I am talking with my coach about how changing just one thing can change everything, or at least improve things. It’s definitely applicable to anyone, as well as to all job seekers. Here are the things we came up with:
* Making your bed. If people are coming back to your home or apartment, there’s no anxiety – it’s ready to go. And it’s a self-esteem building exercise. You’re a grown-up, you take of your environment and yourself. It feels less chaotic. I started doing it when I was 23 and someone suggested that I could build self-esteem by taking “esteemable” actions. I love knowing that my home is tidy and welcoming when people come to my house.
* Do one thing every day to take of yourself. It could be doing dishes, cleaning email, reading something uplifting, sweeping the kitchen. It’s a discipline. It becomes part of your routine and you come to know yourself as consistent, dependable, and reliable. It changes how you think about yourself. And that new confidence will impart itself to other people. I have cats, and I get self-esteem for myself and love from them by feeding them, changing the litter boxes, playing with them, petting them, and taking care of their medical needs. I also do that for myself (well, not the litter box).
* Fill the car up before it goes below half-full. I’m doing this now, because I have a habit of letting the tank get completely empty. I believe this is the way I treat my body and my energy – getting depleted and not maintaining any reserves. I’m approaching the issue obliquely, from a different angle, to see if keeping my car full of gas will help me keep my body full of energy. My hope is that I heal my adrenal system, which is very stressed.
* Start doing something nice for yourself when you do something nice for someone else. You matter. If I can rely on myself to care for myself, then I can trust myself to take care of myself with other people and in any situation. I’m training myself to think of myself as important. I now always buy myself a present at Christmas and that way I have at least one thing I love and I don’t feel deprived, like a martyr, or envious of other people.
* Take the road your intuition tells you to take. This is a way to begin to trust your intuition. Instead of mindlessly taking the same route, see how you feel when you are driving or walking. Your intuition will tell you which way to go next. Practice listening to it and following it. We don’t know if something terrible will happen if you don’t; that’s not necessary to explore. The point is to practice listening to your inner voice, and then you can do it in other circumstances. I did this about 20 years ago when I lived in NYC. It began me on a road to trusting my gut instinct and intuition about many circumstances. Trusting my intuition has saved me from some disasters, brought great and small pleasures, and helped me when I coach people. When I ignore my intuition, I end up in traffic jams.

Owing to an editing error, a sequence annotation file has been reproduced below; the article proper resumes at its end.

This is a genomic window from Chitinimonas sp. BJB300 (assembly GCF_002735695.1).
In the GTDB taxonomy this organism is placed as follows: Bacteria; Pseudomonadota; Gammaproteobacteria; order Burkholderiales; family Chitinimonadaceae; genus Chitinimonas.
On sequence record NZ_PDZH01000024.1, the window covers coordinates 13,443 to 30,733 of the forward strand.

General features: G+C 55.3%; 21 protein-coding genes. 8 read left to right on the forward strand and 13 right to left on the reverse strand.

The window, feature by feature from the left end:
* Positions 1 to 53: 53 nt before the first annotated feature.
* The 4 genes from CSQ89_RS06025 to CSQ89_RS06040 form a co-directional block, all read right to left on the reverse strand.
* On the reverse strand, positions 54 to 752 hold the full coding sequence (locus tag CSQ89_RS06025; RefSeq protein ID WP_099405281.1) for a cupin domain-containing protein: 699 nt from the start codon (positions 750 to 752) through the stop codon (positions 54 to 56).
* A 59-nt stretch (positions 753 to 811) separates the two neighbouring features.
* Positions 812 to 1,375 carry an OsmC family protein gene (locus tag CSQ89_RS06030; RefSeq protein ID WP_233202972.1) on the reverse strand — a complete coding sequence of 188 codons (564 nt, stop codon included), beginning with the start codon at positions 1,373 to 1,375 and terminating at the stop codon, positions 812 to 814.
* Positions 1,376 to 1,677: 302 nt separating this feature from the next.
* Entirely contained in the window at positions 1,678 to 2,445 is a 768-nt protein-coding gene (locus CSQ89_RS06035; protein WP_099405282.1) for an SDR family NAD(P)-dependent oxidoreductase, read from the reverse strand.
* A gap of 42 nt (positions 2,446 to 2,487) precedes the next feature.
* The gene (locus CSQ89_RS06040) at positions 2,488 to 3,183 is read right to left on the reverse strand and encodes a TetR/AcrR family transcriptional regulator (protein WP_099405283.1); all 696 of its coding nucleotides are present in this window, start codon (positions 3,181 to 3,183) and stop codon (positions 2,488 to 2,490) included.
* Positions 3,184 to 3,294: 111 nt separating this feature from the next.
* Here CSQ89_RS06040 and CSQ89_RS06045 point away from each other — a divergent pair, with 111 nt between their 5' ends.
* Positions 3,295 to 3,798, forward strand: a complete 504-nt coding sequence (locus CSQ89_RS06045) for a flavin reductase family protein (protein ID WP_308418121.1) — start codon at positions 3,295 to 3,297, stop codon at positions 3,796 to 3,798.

* Say “and” instead of “but.” I learned that if you say “but” after a phrase, most people ignore the first phrase and focus on the second half. “But” negates the first half of the sentence. “I really enjoy spending time with you but I don’t have a lot of time.” What do you focus on? Probably not the first half. I hear that you don’t have time to spend with me. That hurts; perhaps I get angry or I withdraw. How different the sentence is when it’s written “I really enjoy spending time with you and I don’t have a lot of time.” I hear you want to find time to spend with me. It’s totally different. The feeling created is much more loving and generous. I suggested this to one of my staff people. He came back and said his marriage improved once he started saying “and” instead of “but.”
* Log on to LinkedIn once a day. Spend 5 to 15 minutes exploring jobs, groups, people you want to connect with, the news, other people’s updates. See what happens with your job search. I know people who have gotten jobs because someone saw their update, or because they connected to someone, or applied for a job, or saw that a recruiter was looking at their profile and they contacted the recruiter. If you’re not there, you won’t know what is happening. Also, you are putting energy toward your job search and the universe will support your intention.
* Walk around the block when you go out to get lunch. A friend normally goes to get lunch, immediately returns to work, and eats at her desk. By the end of the week, she is wiped out. Her work environment is really stressful. So she’s going to try adding a short walk to her lunch trip. She can do everything else the same. We’ll see what happens if she has this time to move her body, observe the world around, think without interruptions, even do a walking meditation. I think she’ll feel better at the end of the week. We’ll see!
I think of it as the “butterfly effect” – you know, the theory scientists have that if a butterfly flaps its wings in North America, there is a monsoon in India. The idea is that everything is connected, so changing one thing will affect everything. T. Harv Eker says “how you do anything is how you do everything” so this is a chance for you to do something differently and hopefully produce other changes in your life – changes you want.
If you take this challenge to change one thing, please let me know what happens in your life because of it. I’m curious!
image peddhapati via Compfight